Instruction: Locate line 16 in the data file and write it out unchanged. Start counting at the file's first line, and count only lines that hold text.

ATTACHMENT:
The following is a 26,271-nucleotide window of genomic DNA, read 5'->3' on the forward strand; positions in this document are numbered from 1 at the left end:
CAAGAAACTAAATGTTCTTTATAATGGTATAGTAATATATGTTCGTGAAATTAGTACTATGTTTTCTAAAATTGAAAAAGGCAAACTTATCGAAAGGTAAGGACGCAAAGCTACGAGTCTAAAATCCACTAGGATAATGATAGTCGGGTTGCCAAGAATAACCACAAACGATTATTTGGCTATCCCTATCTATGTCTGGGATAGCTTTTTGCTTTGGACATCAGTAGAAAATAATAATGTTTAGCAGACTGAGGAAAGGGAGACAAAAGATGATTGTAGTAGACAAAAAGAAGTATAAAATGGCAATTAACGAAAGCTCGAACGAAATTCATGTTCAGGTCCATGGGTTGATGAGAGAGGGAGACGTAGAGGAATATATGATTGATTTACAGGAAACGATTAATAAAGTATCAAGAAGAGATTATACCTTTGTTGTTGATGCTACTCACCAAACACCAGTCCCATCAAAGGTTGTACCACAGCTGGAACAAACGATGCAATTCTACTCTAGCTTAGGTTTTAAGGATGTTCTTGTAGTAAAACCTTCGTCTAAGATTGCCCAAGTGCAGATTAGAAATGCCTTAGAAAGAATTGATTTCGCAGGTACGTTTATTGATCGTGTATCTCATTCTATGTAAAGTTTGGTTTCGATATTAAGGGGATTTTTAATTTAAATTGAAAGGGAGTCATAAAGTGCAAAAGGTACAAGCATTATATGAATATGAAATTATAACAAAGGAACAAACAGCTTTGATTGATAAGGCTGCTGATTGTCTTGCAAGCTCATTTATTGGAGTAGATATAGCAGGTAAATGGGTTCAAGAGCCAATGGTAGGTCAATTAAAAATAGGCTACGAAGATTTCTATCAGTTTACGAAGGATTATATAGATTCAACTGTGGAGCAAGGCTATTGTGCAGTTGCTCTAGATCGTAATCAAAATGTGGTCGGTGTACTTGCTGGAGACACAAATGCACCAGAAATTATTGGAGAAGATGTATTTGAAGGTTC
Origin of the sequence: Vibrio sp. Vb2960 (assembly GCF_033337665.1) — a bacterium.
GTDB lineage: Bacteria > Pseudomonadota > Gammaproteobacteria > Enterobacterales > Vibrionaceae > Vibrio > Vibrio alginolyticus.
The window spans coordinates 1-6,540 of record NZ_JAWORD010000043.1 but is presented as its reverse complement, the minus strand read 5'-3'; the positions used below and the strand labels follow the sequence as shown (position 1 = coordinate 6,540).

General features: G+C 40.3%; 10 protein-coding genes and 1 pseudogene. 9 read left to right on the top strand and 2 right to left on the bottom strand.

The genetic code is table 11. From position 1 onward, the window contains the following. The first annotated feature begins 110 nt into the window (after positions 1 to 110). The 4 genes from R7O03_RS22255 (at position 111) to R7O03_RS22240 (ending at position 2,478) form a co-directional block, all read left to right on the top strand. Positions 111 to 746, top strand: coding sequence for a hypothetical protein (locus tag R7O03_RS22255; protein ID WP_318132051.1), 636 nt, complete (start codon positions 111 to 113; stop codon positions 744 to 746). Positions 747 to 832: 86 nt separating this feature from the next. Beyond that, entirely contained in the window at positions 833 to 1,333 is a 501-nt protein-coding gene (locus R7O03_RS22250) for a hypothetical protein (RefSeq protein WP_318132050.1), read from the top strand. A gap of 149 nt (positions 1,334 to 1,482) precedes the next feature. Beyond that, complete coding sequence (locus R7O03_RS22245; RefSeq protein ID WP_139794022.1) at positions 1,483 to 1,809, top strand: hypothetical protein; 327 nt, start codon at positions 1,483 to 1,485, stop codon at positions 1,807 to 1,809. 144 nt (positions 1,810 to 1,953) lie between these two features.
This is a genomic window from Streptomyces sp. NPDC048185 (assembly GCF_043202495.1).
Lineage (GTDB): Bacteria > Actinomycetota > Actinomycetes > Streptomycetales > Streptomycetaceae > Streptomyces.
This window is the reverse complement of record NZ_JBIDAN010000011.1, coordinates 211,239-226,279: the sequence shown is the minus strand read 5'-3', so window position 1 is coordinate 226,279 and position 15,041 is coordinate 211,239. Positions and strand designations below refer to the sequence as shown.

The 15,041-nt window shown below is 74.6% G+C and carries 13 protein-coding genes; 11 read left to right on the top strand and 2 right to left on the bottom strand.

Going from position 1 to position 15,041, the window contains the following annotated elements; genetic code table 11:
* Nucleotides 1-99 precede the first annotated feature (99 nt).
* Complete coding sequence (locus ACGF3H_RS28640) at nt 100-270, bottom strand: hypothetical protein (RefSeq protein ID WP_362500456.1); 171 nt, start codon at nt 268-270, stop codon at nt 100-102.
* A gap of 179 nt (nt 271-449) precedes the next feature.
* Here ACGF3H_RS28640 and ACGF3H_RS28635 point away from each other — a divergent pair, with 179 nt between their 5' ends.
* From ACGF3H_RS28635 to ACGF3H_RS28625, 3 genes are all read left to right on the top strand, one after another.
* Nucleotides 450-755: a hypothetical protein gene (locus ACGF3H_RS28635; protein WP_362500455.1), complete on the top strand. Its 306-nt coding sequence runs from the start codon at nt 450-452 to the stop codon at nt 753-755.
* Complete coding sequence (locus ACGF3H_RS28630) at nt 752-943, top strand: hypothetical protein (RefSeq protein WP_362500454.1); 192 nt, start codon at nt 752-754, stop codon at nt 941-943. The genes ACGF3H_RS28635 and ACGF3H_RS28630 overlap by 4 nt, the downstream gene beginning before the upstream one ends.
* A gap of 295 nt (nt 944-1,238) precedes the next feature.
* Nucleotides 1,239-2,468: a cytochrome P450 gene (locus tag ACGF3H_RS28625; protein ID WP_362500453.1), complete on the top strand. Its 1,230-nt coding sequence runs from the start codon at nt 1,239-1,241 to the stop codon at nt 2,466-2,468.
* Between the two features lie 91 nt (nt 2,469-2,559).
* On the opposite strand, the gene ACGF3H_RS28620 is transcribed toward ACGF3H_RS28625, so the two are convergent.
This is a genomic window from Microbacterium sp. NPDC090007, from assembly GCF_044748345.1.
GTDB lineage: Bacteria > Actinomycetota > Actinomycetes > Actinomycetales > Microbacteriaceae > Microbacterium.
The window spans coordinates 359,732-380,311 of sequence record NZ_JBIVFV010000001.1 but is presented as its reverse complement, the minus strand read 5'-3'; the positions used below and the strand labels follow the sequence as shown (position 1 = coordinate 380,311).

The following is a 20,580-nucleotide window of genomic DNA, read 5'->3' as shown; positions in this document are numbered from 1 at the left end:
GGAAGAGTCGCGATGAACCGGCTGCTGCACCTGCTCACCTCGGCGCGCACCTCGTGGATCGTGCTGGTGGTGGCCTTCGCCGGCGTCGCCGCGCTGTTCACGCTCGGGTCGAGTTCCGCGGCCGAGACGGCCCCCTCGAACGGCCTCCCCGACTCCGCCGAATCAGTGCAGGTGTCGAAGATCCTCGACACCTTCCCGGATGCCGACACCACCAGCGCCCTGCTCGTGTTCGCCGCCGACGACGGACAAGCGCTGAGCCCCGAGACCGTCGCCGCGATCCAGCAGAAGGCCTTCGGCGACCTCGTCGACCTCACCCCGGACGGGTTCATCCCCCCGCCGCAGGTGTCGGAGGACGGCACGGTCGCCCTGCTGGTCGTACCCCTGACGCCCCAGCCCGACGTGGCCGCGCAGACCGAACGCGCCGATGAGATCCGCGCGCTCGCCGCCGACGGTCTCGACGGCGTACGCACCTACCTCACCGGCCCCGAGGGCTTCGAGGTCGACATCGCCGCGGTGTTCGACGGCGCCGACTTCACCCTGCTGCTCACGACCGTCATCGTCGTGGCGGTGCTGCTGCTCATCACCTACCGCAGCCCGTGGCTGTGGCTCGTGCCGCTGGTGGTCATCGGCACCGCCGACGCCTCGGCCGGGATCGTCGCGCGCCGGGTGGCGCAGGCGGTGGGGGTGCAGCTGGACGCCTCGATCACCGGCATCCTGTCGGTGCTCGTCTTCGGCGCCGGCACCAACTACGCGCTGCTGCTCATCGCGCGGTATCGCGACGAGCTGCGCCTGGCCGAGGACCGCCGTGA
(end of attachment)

* Here ACGF3H_RS28640 and ACGF3H_RS28635 point away from each other — a divergent pair, with 179 nt between their 5' ends.